Hunting Titan, Inc. v. Dynaenergetics Europe GmbH, Case IPR2018-00600, Paper 67
In Hunting Titan, the Precedential Opinion Panel (POP) determined that, when evaluating substitute claims in a Motion to Amend, the Board should only raise a ground of unpatentability that a petitioner did not advance or insufficiently developed under “certain rare circumstances.” Those circumstances include when a petitioner stops participating in a proceeding or where the evidence of unpatentability is “readily identifiable and so persuasive that the Board should take it up in the interest of supporting the integrity of the patent system.” (Paper 67.)
In evaluating whether the Board could raise a new ground of unpatentability sua sponte against substitute claims in a Motion to Amend, the POP looked to the Federal Circuit’s recent decision in Nike, Inc. v. Adidas AG, 955 F.3d 45 (Fed. Cir. 2020). The Federal Circuit in Nike held that the Board could advance a new ground of unpatentability, but the Court left open when the Board should raise a new ground of unpatentability sua sponte.
The POP concluded that the Board should raise a new ground of unpatentability only under “certain rare circumstances” because:
- There is no requirement that the Board must sua sponte identify a patentability issue for a proposed substitute claim.
- Placing the onus on the Board to raise patentability arguments for substitute claims sua spoute would not properly incentive the parties in the adversarial process to frame their arguments for the Board.
- Requiring the Board to evaluate all possible arguments, including those not advanced by a petitioner, would have a detrimental effect on the efficiency of AIA proceedings.
The POP further indicated that if the Board addresses an unpatentability argument that was not advanced or sufficiently developed by petitioner, then the Board must provide the parties with notice and an opportunity to respond. Looking again to Nike, the POP identified two examples for how the Board could provide notice for motions to amend for substitute claims:
- Through supplemental briefing; or
- By requesting parties to be prepared to discuss prior art regarding substitute claims at an oral hearing.
In Hunting Titan, the Petitioner initially presented grounds of unpatentability based on theories of obviousness and anticipation, including anticipation by a primary reference (Schacherer). (Paper 1.) After the Board instituted trial on all grounds, the Patent Owner filed a Motion to Amend introducing substitute claims. (Paper 19.) The Petitioner opposed the Motion to Amend and in its response presented only obviousness arguments to address the proposed substitute claims. (Paper 25.) The Board’s Final Written Decision found Schacherer anticipated the both the original and proposed substitute claims. (Paper 42.) The Patent Owner subsequently requested a rehearing and POP review of the Board’s denial of its Motion to Amend. (Papers 44, 45).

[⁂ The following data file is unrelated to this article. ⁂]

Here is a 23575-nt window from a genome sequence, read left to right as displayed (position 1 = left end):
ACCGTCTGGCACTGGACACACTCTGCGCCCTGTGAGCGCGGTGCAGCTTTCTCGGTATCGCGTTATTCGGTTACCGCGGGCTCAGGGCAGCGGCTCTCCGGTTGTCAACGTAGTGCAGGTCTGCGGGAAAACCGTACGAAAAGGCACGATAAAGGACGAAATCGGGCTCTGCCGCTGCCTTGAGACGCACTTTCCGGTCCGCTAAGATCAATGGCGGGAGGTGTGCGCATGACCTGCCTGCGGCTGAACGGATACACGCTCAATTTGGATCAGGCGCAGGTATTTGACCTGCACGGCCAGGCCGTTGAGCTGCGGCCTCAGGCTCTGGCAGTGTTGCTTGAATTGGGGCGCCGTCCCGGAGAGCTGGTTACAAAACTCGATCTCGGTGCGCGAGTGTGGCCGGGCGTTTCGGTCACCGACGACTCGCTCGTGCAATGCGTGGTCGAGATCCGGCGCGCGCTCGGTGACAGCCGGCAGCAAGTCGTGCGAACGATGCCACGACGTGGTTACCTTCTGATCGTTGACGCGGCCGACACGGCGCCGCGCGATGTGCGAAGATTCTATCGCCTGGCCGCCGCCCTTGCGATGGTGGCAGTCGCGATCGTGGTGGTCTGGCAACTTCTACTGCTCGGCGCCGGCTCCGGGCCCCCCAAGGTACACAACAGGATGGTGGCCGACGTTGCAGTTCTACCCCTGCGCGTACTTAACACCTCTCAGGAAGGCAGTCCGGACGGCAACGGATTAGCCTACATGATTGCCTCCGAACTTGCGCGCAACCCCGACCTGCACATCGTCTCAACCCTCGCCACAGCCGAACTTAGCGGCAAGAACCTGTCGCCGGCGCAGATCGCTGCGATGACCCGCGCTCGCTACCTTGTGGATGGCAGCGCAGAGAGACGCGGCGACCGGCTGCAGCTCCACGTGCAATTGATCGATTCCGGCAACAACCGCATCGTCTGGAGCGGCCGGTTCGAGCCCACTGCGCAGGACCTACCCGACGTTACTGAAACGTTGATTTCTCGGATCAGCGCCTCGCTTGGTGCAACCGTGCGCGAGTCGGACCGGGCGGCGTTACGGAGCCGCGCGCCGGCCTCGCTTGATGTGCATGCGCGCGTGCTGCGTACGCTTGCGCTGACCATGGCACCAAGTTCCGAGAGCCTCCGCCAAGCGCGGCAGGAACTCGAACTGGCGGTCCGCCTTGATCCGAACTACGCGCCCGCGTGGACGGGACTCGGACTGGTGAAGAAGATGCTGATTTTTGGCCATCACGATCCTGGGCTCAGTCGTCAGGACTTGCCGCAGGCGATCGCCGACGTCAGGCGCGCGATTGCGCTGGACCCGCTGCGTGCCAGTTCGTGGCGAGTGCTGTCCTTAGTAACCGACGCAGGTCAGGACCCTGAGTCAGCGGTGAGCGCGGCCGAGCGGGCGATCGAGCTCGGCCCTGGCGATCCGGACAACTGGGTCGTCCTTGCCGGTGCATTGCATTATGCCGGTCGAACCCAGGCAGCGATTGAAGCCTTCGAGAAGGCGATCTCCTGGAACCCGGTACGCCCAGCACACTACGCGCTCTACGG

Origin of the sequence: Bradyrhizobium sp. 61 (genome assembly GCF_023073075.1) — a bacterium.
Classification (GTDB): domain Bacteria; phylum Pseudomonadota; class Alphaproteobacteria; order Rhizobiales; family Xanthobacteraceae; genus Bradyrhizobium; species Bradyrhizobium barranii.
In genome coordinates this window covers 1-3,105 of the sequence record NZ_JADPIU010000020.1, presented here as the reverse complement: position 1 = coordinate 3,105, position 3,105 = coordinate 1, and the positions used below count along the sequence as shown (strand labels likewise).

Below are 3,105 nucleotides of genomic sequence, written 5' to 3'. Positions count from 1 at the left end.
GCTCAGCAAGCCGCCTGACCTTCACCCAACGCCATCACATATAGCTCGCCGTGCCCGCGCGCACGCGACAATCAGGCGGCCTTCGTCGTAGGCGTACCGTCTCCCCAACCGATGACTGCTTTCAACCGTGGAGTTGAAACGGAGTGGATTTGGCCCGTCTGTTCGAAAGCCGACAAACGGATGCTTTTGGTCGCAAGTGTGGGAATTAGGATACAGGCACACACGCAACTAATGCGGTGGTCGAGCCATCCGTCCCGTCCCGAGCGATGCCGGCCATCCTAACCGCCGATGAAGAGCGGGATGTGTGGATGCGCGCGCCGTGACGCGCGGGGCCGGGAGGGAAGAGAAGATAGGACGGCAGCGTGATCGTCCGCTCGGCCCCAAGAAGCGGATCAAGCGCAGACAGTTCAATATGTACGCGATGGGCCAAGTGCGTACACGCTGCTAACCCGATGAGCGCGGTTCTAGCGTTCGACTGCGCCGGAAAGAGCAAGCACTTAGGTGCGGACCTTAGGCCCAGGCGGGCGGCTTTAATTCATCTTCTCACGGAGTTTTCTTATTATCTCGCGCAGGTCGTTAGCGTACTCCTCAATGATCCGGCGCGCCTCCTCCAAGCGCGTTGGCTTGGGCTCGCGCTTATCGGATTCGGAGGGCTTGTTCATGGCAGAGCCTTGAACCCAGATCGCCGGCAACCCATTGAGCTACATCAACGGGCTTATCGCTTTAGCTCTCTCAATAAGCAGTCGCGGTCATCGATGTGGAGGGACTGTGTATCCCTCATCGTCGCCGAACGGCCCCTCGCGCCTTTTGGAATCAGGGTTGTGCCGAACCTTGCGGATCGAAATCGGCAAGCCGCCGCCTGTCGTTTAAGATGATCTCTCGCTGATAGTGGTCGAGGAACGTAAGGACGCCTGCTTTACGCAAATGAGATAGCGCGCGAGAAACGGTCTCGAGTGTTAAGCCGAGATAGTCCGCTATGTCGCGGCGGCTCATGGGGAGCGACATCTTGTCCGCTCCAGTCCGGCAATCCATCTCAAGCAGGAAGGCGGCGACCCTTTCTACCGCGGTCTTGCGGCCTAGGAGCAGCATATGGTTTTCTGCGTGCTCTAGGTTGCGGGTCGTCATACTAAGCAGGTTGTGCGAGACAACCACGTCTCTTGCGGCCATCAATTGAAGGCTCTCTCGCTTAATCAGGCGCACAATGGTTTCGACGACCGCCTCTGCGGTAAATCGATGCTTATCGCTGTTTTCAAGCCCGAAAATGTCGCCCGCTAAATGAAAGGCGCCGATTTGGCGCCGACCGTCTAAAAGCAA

During rehearing, the POP determined that the Petitioner failed to adequately advance or develop an anticipation argument against the proposed substitute claims. The Petitioner’s purposeful omission of any anticipation arguments against the substitute claims was detrimental. Next, the POP concluded that no “rare circumstances” existed in Hunting Titan that would have allowed the Board to raise its own ground of unpatentability. Finally, the POP held that even if this was a case where the Board could have raised its own unpatentability argument, there was no notice to the Patent Owner. The Petitioner’s anticipation argument in its petition against the original claims was insufficiently developed to provide notice to the Patent Owner that the Board would raise an anticipation argument against its substitute claims.
The POP subsequently granted Patent Owner’s Motion to Amend because the Board improperly raised its own anticipation argument against the proposed substitute claims and the Petitioner failed to establish obviousness.
- When evaluating substitute claims in a Motion to Amend, the Board should only raise a ground of unpatentability that a petitioner did not advance or insufficiently developed under “certain rare circumstances.” Petitioners should therefore not assume that the Board will address grounds of unpatentability not expressly raised in the Opposition to the Motion to Amend.
- Petitioner’s unpatentability arguments in its petition against the original claims do not per se provide notice to a patent owner that the Board may raise those same unpatentability arguments against proposed substitute claims.
- In an IPR proceeding, Petitioners should be particularly mindful of any unintended consequences when omitting unpatentability arguments in opposing a Motion to Amend. As opposed to a reexamination, in an IPR, the Petitioner assumes a role in the adversarial process. If the Petitioner omits an unpatentability argument, even if due to an unsuccessful strategic choice, 35 U.S.C. § 315(e) will estop the Petitioner from later raising the omitted argument.